In March of this year, Senators Mark Warner (D-Va) and John Kennedy (R-La) introduced a bipartisan bill designed to address the concerns sounded by the Commission in the wake of Kokesh.  Titled the Securities Fraud and Investor Compensation Act, the bill would provide explicit statutory authority for the Commission to obtain disgorgement for gains actually received or obtained by a defendant, subject to a 5-year statute of limitations.  Of potentially greater consequence, however, the bill would also authorize the Commission to obtain restitution of losses sustained by investors caused by defendants in the securities industry, such as broker-dealers and investment advisers, and create a 10-year statute of limitations for equitable relief, including restitution, injunctions, bars and suspensions.

Historically, the Commission has not sought to advance an argument for restitution in court.  It is not uncommon for the financial benefit to a defendant to be far less that the alleged harm incurred by an arguable class of victims.  Consequently, for many defendants, the risk of restitution could represent a substantial increase in the potential exposure created by an enforcement action.  As of this writing, the bill has not advanced.

G.  Litigation Challenge to the “Neither-Admit-Nor-Deny” Settlement

The “neither admit nor deny” settlement has long been a staple of the Commission’s enforcement program.  Specifically, prospective defendants typically settle enforcement actions by consenting to either issuance of a Commission order containing findings, or the entry of a civil judgment based on a complaint containing allegations, to which the proposed defendant neither admits nor denies.  Under the prior administration, the Commission had adopted a policy of requiring admissions in certain exceptional cases.  Nevertheless, the neither admit nor deny formulation remained the predominant settlement formulation.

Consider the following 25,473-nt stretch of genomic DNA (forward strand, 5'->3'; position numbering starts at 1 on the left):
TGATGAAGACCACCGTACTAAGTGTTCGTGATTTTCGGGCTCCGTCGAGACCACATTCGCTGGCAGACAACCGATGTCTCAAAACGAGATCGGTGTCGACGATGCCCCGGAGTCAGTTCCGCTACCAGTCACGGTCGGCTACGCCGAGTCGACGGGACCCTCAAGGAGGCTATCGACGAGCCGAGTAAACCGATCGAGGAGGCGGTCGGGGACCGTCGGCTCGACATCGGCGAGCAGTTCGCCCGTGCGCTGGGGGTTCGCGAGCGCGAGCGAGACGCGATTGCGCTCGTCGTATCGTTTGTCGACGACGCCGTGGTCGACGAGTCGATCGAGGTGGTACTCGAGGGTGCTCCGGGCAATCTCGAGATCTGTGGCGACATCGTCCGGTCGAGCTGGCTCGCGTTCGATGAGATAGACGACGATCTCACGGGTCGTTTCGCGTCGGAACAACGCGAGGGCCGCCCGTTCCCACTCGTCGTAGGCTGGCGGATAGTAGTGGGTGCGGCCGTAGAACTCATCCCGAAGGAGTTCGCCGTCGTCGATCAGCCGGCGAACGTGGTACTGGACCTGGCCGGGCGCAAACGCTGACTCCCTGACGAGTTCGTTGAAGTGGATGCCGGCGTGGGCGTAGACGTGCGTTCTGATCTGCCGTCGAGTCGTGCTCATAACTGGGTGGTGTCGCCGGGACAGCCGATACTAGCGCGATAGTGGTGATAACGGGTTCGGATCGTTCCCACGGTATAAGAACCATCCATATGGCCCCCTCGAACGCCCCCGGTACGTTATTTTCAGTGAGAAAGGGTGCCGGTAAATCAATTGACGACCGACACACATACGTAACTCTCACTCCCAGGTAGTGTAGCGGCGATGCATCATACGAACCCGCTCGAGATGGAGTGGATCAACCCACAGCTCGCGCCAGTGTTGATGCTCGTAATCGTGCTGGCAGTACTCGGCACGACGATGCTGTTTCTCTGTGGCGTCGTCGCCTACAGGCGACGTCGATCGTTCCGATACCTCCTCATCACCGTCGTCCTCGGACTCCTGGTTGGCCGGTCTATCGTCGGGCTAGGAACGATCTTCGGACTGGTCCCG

Importantly, as a corollary to not being required to admit to any findings or allegations, parties are also prohibited from denying the findings or allegations.  The requirement is spelled out in a regulation adopted in 1972:

The Commission has adopted the policy that in any civil lawsuit brought by it or in any administrative proceeding of an accusatory nature pending before it, it is important to avoid creating, or permitting to be created, an impression that a decree is being entered or a sanction imposed, when the conduct alleged did not, in fact, occur. Accordingly, it hereby announces its policy not to permit a defendant or respondent to consent to a judgment or order that imposes a sanction while denying the allegations in the complaint or order for proceedings. In this regard, the Commission believes that a refusal to admit the allegations is equivalent to a denial, unless the defendant or respondent states that he neither admits nor denies the allegations.